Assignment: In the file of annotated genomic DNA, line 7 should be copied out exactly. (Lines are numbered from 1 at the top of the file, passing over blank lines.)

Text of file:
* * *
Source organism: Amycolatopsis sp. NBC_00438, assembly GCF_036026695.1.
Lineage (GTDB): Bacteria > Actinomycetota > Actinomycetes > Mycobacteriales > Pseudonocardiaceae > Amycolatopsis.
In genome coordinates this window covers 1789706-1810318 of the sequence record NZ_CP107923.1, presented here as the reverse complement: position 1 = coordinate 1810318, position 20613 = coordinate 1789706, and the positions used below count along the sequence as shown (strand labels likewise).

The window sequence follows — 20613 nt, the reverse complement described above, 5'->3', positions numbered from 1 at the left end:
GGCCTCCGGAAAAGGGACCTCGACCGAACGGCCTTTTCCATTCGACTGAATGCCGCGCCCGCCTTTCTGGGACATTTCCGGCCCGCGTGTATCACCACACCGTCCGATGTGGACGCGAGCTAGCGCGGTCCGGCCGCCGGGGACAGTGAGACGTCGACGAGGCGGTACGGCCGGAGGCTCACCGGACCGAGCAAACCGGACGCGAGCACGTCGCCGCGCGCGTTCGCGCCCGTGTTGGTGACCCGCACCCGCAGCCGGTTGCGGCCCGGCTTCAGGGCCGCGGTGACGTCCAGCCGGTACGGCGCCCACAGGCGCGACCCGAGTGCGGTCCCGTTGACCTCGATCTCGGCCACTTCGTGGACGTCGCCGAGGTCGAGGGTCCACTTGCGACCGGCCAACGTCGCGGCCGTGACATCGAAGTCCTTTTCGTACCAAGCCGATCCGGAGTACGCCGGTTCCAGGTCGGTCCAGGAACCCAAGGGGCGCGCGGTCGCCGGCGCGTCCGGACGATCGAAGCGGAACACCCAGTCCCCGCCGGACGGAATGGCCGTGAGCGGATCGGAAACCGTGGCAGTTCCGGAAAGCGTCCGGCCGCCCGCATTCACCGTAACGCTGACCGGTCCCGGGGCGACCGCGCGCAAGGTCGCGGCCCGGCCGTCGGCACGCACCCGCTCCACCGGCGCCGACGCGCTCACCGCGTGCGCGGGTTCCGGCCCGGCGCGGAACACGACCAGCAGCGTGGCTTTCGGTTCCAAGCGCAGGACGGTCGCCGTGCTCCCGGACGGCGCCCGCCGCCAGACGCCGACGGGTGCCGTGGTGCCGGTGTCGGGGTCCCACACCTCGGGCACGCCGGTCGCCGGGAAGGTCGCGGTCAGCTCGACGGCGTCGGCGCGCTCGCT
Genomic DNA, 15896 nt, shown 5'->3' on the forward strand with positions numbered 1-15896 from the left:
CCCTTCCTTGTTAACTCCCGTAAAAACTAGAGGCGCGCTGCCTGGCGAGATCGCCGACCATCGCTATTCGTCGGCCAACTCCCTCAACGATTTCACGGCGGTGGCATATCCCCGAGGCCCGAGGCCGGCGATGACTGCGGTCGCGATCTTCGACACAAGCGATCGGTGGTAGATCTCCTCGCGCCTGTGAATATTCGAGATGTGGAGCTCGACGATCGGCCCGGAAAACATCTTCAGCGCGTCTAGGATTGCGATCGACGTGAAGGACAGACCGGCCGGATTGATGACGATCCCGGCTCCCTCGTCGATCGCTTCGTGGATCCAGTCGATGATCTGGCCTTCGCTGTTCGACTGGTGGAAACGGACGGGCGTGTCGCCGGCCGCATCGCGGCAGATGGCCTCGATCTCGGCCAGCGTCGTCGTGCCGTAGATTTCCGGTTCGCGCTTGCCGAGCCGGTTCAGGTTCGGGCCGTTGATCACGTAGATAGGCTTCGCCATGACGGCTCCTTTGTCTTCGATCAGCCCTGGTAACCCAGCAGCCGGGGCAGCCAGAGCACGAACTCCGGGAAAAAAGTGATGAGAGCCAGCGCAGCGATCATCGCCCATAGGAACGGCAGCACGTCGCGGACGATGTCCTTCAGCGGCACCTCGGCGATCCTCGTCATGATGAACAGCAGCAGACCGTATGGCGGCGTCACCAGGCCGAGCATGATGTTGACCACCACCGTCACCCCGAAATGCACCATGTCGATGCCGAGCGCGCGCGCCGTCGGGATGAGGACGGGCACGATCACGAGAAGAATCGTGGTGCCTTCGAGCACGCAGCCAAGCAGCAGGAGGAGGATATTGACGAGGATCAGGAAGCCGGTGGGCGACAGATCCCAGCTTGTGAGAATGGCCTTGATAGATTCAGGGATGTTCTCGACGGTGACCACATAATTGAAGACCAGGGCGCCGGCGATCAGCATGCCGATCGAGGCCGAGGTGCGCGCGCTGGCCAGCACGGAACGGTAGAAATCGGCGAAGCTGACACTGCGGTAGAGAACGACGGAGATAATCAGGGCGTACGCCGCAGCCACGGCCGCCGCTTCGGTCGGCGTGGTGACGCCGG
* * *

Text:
CCCTTCCTTGTTAACTCCCGTAAAAACTAGAGGCGCGCTGCCTGGCGAGATCGCCGACCATCGCTATTCGTCGGCCAACTCCCTCAACGATTTCACGGCGGTGGCATATCCCCGAGGCCCGAGGCCGGCGATGACTGCGGTCGCGATCTTCGACACAAGCGATCGGTGGTAGATCTCCTCGCGCCTGTGAATATTCGAGATGTGGAGCTCGACGATCGGCCCGGAAAACATCTTCAGCGCGTCTAGGATTGCGATCGACGTGAAGGACAGACCGGCCGGATTGATGACGATCCCGGCTCCCTCGTCGATCGCTTCGTGGATCCAGTCGATGATCTGGCCTTCGCTGTTCGACTGGTGGAAACGGACGGGCGTGTCGCCGGCCGCATCGCGGCAGATGGCCTCGATCTCGGCCAGCGTCGTCGTGCCGTAGATTTCCGGTTCGCGCTTGCCGAGCCGGTTCAGGTTCGGGCCGTTGATCACGTAGATAGGCTTCGCCATGACGGCTCCTTTGTCTTCGATCAGCCCTGGTAACCCAGCAGCCGGGGCAGCCAGAGCACGAACTCCGGGAAAAAAGTGATGAGAGCCAGCGCAGCGATCATCGCCCATAGGAACGGCAGCACGTCGCGGACGATGTCCTTCAGCGGCACCTCGGCGATCCTCGTCATGATGAACAGCAGCAGACCGTATGGCGGCGTCACCAGGCCGAGCATGATGTTGACCACCACCGTCACCCCGAAATGCACCATGTCGATGCCGAGCGCGCGCGCCGTCGGGATGAGGACGGGCACGATCACGAGAAGAATCGTGGTGCCTTCGAGCACGCAGCCAAGCAGCAGGAGGAGGATATTGACGAGGATCAGGAAGCCGGTGGGCGACAGATCCCAGCTTGTGAGAATGGCCTTGATAGATTCAGGGATGTTCTCGACGGTGACCACATAATTGAAGACCAGGGCGCCGGCGATCAGCATGCCGATCGAGGCCGAGGTGCGCGCGCTGGCCAGCACGGAACGGTAGAAATCGGCGAAGCTGACACTGCGGTAGAGAACGACGGAGATAATCAGGGCGTACGCCGCAGCCACGGCCGCCGCTTCGGTCGGCGTGGTGACGCCGG